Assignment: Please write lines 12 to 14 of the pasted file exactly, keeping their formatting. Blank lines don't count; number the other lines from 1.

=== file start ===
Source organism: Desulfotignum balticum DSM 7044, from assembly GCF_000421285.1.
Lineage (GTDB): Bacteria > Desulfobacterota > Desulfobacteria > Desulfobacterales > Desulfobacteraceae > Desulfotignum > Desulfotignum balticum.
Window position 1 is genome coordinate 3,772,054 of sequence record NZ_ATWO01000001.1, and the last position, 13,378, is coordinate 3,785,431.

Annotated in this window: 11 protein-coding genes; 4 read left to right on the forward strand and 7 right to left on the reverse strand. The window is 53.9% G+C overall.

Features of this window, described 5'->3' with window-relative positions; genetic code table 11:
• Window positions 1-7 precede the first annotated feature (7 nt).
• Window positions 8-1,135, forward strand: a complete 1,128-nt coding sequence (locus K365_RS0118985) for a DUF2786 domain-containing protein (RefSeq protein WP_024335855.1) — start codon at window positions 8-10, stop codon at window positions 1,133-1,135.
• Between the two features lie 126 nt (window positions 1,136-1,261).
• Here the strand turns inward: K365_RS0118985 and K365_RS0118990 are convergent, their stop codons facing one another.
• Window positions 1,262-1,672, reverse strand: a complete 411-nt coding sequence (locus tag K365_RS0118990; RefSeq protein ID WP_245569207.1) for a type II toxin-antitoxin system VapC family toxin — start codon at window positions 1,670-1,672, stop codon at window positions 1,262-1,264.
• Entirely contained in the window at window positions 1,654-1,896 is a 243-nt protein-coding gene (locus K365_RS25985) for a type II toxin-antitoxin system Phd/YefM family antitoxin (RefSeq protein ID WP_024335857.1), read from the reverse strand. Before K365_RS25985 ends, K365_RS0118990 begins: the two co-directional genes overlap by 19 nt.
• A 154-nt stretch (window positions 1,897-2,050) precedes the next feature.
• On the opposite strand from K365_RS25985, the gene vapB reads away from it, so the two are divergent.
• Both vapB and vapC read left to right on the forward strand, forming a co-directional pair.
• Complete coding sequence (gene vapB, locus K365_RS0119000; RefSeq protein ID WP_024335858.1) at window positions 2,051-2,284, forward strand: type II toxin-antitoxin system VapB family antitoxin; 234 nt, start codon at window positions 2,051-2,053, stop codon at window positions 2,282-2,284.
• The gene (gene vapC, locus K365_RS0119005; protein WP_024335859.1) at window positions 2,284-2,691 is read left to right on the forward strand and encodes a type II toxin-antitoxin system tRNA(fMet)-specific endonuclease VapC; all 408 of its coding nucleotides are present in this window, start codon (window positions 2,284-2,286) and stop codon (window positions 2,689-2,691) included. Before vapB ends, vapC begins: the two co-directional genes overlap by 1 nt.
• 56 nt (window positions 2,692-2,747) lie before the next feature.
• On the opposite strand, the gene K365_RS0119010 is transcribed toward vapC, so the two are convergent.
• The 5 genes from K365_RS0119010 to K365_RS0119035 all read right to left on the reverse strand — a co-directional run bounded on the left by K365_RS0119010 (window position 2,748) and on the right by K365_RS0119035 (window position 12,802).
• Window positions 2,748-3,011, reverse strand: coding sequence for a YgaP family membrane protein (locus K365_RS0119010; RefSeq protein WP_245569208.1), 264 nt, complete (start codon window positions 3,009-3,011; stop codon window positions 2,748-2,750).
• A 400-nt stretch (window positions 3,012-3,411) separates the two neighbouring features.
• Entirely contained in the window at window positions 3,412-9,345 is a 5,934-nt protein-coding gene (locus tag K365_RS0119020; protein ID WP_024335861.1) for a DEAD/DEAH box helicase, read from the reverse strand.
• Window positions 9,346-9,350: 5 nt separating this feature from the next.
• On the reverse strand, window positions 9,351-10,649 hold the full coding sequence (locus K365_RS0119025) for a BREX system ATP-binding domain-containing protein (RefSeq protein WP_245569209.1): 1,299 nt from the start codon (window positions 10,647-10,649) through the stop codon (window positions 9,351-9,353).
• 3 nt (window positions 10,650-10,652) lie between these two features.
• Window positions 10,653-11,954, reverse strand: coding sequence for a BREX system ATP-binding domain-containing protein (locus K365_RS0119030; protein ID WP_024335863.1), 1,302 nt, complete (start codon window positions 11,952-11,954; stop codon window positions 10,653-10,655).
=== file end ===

• A 154-nt stretch (window positions 1,897-2,050) precedes the next feature.
• On the opposite strand from K365_RS25985, the gene vapB reads away from it, so the two are divergent.
• Both vapB and vapC read left to right on the forward strand, forming a co-directional pair.